The outcome of this work in relation to student achievement has been most encouraging. All unit planners contain essential elements (non-negotiables) that are consistent across the school. The inclusion of essential elements in unit planners has not only supported teachers with their planning, the message conveyed to our students is clear, consistent and predictable. A phonics based approach is now applied to all literacy classes at FSDS. Literacy blocks have been mandated in all classes across the school and each classroom now has a set of book boxes.
The focus of our Professional Learning Communities (PLC) at the beginning of the year was to broadly introduce the ten High Impact Teaching Strategies (HITS) to our teaching staff. After the introduction, teachers were asked to prioritise two HITS to further investigate. Structuring Lessons and Explicit Teaching were the strategies chosen. Later in the year the focus was to unpack these strategies in our PLC meetings. Examples of best practice was filmed across classrooms and presented to staff. Structuring lessons and explicit teaching were incorporated in to all unit planners.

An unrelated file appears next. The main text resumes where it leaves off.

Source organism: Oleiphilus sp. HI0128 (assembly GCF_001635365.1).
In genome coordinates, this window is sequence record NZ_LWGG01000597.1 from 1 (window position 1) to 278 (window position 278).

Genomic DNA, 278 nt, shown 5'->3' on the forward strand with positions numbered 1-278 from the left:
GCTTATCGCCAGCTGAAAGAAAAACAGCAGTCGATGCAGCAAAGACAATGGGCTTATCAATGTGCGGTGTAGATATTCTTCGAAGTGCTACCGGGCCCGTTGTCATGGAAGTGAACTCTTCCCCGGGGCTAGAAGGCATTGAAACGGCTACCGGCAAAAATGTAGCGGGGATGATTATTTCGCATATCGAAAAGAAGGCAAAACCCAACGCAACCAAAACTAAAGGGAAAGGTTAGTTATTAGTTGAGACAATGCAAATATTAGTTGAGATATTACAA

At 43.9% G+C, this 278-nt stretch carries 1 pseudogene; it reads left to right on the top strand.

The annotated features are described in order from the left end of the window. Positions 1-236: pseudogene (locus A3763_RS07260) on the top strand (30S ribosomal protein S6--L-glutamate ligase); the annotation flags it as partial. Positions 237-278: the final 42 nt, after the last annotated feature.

In 2019 we have continued to use Pupil free curriculum days and Professional Learning Communities (PLC) to address these areas. Consistent approaches to teaching literacy include: documented weekly programs for literacy with a focus by term, evidence of student learning and sharing this within their departments and PLC's, communication term by term planners and classroom libraries in every room.